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  • CoinComply

    Thanks for writing this up Jerry. I was also there and was impressed by the passion of your panelists and their understanding of the issues. From a banking perspective, I can tell you that operating in the most heavily regulated industry makes us very wary of opening a banking relationship with a digital currency exchanger or dealer because of the perceived inherent risks and the way the banking regulators view the industry. If they don’t understand it, then they come down hard on the banks that bank them. That’s why banks are shy on these companies. The FinCEN regulation goes a long way in legitimizing the industry and making it a contender for traditional banking services. They only way Bitcoin survives is in a legit market.

  • Rassah

    Don’t worry. Bitcoin itself is unregulatable.

  • Rassah

    “Again, keep in mind the combined actions by the Department of Justice and FinCEN took down a $6 billion money laundering operation, the biggest in U.S. history.”

    It’s so awesome that they took down $6 billion worth of money being sent back and forth, instead of actually stopping and arresting $6 billion worth of crimes and criminals pats on back

  • http://vitamind3info.blogspot.com/ Adrian

    Bitcoin is not in their control, they do not like that, whatever they say, they will attempt either to control it or destroy it.
    Having a currency that operates according to free market principles (as far as that is ever possible) is not issued any anyone, and allows people to hide wealth in their heads with a brain wallet is something they abhor.
    They will attempt to control it, but since they can’t do that, then my guess is that they will try to destroy it, through over regulation, demonisation, propaganda and market manipulation.
    They have to destroy it because they can’t control it, they can’t even bring out their own version because most people will say, we’ve already got one thanks, why should we trust you.
    No, I think, ultimately, they have to wage war against Bitcoin, because it’s everything that money should be.

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  • freeme

    The economic slaves to the current currency world are waking up and freeing themselves from their bonds. The cows are learning to fly and bitcoin is one of the first steps to full freedom and choice of where you transact life force energy. Jurisdictions as we know them today are going to morph into a bidding war for your business. In Minnesota we can see the beginnings of this as the schools are advertising for you to enroll your child. Deregulation is the trend and big governments are going to eventually be too big to sustain. I welcome bitcoin and all the other digital decentralized currencies, they are our path to true freedom and choice on this planet as the internet slowly integrates more and more into our daily lives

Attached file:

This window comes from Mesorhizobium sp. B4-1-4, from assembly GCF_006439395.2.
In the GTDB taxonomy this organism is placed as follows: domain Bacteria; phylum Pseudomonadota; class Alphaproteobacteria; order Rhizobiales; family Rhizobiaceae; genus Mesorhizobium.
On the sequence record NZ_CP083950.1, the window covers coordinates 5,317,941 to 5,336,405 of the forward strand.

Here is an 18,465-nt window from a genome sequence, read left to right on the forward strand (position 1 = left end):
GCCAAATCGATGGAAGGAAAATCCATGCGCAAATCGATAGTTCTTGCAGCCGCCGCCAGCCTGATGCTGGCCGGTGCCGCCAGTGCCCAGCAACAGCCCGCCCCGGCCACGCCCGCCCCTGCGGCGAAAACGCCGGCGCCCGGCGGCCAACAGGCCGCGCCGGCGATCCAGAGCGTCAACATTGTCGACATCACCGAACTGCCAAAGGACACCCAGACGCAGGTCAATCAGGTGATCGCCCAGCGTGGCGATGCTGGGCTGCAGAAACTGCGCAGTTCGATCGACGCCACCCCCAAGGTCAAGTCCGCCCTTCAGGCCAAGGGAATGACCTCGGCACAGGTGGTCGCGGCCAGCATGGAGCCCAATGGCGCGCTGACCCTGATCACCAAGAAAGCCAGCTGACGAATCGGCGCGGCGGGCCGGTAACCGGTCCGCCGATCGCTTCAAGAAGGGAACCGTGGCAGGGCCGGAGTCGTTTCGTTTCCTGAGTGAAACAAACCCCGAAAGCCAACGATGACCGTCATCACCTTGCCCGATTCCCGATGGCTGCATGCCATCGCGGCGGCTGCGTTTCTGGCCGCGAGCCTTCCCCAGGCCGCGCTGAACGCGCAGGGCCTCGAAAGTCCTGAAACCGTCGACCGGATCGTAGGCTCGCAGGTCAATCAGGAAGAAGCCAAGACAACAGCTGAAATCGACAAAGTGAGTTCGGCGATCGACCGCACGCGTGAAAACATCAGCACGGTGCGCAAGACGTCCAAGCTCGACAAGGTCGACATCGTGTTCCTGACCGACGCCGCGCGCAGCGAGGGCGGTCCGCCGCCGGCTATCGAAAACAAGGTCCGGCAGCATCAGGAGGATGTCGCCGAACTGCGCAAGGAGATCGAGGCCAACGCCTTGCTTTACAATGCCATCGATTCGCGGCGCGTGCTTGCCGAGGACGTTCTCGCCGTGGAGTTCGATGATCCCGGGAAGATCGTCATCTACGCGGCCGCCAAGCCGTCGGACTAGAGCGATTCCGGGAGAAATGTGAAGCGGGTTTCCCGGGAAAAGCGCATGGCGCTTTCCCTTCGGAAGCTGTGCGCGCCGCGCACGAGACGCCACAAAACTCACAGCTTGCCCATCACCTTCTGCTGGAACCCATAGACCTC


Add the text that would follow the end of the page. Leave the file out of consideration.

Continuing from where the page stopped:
• daphne

    find out more about unn by going to unn.edu.ng

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  • qikcoin

    Schumer overreacted because there was no one in the bitcoin community to reach out (or who had previously reach out) to him to explain the technology. That was June 5th 2011. Where are we now with getting out in front of the message to the general public about bitocoin?

  • qikcoin

    And due the regulatory hurdles this will drive many bitcoiner underground forcing them to work against the desires of the regulators instead of trying to work with them. This “guidance” has effectively shut out 99% of the unfunded bitcoin business from the market.

  • http://joecascio.net/ JoeCascio

    I have to disagree a bit with this. Yes, at the time Schumer made his little outburst, there weren’t a lot of visible places to go to learn about bitcoin. But as we’ve seen just recently with the CA Dept. of Financial Institutions, government functionaries and in particular members of Congress frequently are less interested in learning anything than blustering shows of force, sabre-rattling and grandstanding.

    Clearly, the CA department did almost zero investigation into the Bitcoin Foundation and what it does, even though TBF’s mission is plainly and openly stated on its website. I doubt Schumer would have done much more even if he’d had resources at his disposal. So I agree that the bitcoin community has to be very proactive about explaining more to government about bitcoin and in particular show how much promise it holds in financial innovation.

    The country that embraces bitcoin could become, like Switzerland has been for many years, a global hub of finance.